Sally Quinn’s Shocking Next Act: She's Become a Champion of Spirituality
In a new book, the celebrated journalist delves into matters of faith. In a candid interview, she talks about gossip, the unfun GOP, and contacting her late husband, Ben Bradlee.
With a startlingly confessional new memoir, Finding Magic, Sally Quinn is back in the limelight.
The journalist, author, Georgetown hostess, gossip extraordinaire, and widow of Washington Post editor Ben Bradlee has penned an intimate account of her quest for love, sex, and religion. The latter led her to start a website, "On Faith.”
In her new book, she details her life as army brat (22 schools in 18 years), her stint as a celebrated Washington Post reporter, and her unbridled passion for her married boss, 20 years her senior, who ultimately became her husband.
Her search for spirituality, the theme of the new book, is broad enough to include the occult, Tarot cards, hexes, voodoo, palmistry, astrology, Ouija boards, ghosts, and psychics. Since Bradlee's death three years ago, Quinn says she has contacted him through a medium.
In conversation in the double living room of her large red-brick Georgetown home, once owned by Abraham Lincoln’s son Robert Todd Lincoln, the handsome 76-year-old writer seems to have mellowed since the days when she was known for her lethal profiles. The many illnesses of her son, Quinn, and the loss of her husband have made her more reflective and less judgmental, she says.
She is also no longer an atheist. “I am more a transcendentalist,” she says. “I believe in the mystery and magic of all of that. I don’t know anybody who doesn’t have some little thing that they do, some protection. A talisman, an amulet, a St. Christopher medal, crosses, or evil eyes. I am totally protected. I have an evil eye. I have a Ganesh remover of all obstacles. People send me voodoo dolls and ask me to read their palms. I haven’t done that for a while.”
The Daily Beast: You have put hexes on people you didn’t like and they all came to a seriously bad end.
Three times and I haven’t done it in 35 years. My brother told me to stop. I can’t tell you how many of my friends have asked me to put a hex on Donald Trump. I won’t do it. I don’t wish people ill, because I don’t think it’s a good idea. If I have a problem with someone, I push it away.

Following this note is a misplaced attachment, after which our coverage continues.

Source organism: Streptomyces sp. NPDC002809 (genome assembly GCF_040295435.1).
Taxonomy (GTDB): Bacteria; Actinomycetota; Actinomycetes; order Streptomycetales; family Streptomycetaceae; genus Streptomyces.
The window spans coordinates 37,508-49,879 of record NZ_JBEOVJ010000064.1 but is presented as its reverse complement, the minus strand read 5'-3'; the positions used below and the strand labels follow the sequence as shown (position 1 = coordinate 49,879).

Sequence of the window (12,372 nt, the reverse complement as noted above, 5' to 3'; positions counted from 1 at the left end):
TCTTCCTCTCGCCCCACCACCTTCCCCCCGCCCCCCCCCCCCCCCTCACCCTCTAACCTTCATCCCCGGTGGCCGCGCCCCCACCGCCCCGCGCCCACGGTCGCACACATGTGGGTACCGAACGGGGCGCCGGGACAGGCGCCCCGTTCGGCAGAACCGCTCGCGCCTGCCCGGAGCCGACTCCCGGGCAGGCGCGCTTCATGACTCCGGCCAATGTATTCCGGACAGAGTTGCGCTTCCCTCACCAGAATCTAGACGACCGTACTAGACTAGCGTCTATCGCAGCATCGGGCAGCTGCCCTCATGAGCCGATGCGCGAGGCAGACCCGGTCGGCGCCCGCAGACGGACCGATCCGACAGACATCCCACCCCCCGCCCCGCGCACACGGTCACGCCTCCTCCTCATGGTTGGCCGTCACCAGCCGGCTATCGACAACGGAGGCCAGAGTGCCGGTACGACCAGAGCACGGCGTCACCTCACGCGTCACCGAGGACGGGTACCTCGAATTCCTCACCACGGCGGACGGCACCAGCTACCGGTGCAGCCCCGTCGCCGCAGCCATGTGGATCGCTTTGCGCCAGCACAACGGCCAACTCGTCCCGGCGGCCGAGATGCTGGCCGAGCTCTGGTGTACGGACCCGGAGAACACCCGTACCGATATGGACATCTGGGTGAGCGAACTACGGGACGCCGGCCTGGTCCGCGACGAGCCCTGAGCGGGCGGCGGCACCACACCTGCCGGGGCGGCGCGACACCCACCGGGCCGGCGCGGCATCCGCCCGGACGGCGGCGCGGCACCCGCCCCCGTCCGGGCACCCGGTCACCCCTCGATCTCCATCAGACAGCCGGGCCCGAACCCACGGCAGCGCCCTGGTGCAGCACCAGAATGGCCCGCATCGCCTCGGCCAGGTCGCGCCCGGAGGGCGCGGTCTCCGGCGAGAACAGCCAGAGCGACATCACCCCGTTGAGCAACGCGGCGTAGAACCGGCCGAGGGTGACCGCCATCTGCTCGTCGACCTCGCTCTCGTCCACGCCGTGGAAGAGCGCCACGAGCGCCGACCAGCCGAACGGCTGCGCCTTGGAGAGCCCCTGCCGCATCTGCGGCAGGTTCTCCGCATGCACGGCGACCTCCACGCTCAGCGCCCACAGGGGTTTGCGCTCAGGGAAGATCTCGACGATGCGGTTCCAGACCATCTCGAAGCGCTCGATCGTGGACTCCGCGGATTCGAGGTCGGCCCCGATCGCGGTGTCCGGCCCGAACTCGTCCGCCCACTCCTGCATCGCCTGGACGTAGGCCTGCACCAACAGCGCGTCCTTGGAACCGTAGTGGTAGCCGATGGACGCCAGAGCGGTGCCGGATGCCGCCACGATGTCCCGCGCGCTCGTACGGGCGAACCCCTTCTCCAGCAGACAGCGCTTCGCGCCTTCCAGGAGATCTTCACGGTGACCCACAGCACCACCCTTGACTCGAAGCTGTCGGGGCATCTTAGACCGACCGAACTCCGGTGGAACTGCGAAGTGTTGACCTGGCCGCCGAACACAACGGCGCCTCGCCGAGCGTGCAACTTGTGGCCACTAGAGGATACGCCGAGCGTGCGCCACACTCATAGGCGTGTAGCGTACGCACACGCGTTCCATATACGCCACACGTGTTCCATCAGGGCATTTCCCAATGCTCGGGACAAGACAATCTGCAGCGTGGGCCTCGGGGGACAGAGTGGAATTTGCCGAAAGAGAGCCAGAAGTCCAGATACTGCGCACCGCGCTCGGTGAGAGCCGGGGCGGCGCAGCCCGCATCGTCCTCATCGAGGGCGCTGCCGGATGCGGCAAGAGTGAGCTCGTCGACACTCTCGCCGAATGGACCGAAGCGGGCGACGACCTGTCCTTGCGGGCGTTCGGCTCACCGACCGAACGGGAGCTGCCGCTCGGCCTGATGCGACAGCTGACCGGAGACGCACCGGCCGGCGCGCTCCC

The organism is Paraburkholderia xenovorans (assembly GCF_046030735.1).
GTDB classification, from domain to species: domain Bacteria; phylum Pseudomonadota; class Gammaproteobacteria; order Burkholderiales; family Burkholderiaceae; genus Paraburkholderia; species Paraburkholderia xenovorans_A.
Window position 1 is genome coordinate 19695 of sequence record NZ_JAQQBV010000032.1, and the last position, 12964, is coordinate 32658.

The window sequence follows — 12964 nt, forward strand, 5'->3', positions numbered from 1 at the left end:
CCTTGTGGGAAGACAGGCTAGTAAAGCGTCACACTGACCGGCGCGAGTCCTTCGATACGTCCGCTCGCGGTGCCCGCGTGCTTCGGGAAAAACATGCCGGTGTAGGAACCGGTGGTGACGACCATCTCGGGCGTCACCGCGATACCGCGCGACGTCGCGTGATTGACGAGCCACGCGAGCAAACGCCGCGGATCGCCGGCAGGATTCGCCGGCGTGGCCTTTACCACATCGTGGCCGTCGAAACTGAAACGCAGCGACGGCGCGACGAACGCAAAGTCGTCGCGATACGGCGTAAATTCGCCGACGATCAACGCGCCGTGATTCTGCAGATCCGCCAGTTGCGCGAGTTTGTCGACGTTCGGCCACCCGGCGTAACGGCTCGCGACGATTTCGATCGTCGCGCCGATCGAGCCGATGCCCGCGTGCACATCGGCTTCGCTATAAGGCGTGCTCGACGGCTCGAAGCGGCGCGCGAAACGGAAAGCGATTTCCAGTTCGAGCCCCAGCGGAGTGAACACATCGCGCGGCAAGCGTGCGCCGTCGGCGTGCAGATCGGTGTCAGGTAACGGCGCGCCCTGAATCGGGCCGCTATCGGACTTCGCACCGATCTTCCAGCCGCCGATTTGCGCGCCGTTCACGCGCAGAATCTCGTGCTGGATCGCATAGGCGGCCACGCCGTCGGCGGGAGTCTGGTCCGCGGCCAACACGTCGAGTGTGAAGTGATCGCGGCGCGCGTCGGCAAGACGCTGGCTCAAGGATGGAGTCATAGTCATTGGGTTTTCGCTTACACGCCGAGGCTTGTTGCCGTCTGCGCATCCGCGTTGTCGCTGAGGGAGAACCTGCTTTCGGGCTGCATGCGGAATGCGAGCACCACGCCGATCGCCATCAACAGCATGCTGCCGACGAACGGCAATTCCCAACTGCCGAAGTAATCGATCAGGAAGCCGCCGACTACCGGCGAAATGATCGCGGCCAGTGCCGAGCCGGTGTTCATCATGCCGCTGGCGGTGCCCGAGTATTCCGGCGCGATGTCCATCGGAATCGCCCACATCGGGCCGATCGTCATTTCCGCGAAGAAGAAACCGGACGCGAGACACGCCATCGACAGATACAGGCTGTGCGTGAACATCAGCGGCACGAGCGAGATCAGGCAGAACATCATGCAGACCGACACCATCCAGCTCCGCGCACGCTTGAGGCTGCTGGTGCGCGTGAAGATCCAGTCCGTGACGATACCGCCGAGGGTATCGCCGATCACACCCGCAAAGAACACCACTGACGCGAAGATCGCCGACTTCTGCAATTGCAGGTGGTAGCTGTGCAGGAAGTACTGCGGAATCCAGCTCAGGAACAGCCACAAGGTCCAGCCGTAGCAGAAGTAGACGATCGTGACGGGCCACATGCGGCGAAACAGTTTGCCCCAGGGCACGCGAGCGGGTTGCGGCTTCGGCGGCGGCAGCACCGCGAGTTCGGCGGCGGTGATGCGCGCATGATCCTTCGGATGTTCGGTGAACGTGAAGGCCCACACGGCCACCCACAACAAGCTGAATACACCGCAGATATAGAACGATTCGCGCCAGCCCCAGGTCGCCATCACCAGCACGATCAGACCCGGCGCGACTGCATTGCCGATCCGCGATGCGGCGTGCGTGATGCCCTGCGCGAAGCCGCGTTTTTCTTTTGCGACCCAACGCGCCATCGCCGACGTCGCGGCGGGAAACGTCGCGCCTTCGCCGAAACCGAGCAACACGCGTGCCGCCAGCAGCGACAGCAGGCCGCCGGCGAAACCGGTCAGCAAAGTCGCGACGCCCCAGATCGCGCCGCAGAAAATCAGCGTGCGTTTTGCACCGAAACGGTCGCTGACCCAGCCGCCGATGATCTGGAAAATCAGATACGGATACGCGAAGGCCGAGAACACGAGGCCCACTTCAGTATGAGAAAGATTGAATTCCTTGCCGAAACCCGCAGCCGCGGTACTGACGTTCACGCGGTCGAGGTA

At your home in the country, you have a labyrinth that Ben Bradlee gave you as a gift.
Yes, it’s a copy of the one on the floor of the Chartres cathedral in France. I use it as a meditation tool, and I walk the labyrinth every day that I am down in the country. It’s 50 feet in diameter and it’s right on a slope overlooking the river, and I go up there and I walk it quietly. Sometimes I’ll get to the center of it, and sometimes I will sit there for half an hour. Sometimes I’ve spent 3 or 4 hours there, meditating, and it’s just extremely peaceful. I usually will concentrate on something, some issue or some problem that I want to focus on. And I almost always get some kind of clarity.
Before you interview someone, you read their horoscope?
Yes, I’ll find out what their sign is, and that gives me an insight into who they are. They feel they are being understood, and they will usually open up more to me.
You have a penchant for gossip.
If you care about people, if you are interested in people, then you like gossip. Jack Kennedy was one of the great gossips of all time. When Ben used to go the White House, Jack would say, ‘Tell me the gossip. Tell me what’s going on.’ Journalists thrive on gossip. But that’s a flow of information. I have always thought, particularly in Washington, that knowledge is power. And so, the more you know …
I mean, you personally know a lot.
I do, yes. I find it humiliating when somebody tells me something that I don’t know. Somebody will say, ‘Well of course you’ve heard …” and I say, ‘Oh my God, how embarrassing, how come I didn’t know that?’
So what’s the gossip now?
You very rarely see any of the Trump people, I think they hang out at the Trump Hotel. The only ones—Kellyanne Conway, you’ll see her around, you’ll see Wilbur Ross and Gary Cohn. It’s very hard to get Republicans to come to parties. Particularly if you have a lot of journalists. They won’t go.
In the book, you are quite open about your sex life and search for romance.
I had a fabulous marriage, a real love affair for 43 years. So I would love to have again what I had with Ben. Will I find it? I don’t know. The pickings are pretty slim in Washington. I go out a lot and I entertain. I have an apartment in New York. There are more people up there but, unh huh.
You wrote a lot of stuff your friends told you not to write.
You should have seen what got taken out. Nothing was graphic. It was all emotional.
When Ben hired you and you sent him anonymous mash notes, you knew he was married. Didn’t that bother you?
I was in love with him and dazzled by him. Of course it bothered me. But I never assumed there was any possibility [of a romance], which is why I quit the Post and moved to New York. I came back and asked him to take me to lunch and told him, ‘I’m leaving the paper because I’m in love with you.’ I expected him to say, ‘There, there, have a wonderful life.’ Instead, he said, ‘I can’t believe it because I’m in love with you.’ Only a few weeks later he told his wife.
So what’s next?
A novel, a love story. I was just in Ireland doing research. And a second memoir about my life in Washington. As you get older, the things that used to matter to you don’t matter anymore. When I got upset, Ben had this expression that drove me crazy. ‘When the history of the world is written, this will not be in it.’ He was right. There were so many things I got upset over or was angry about that just didn’t matter.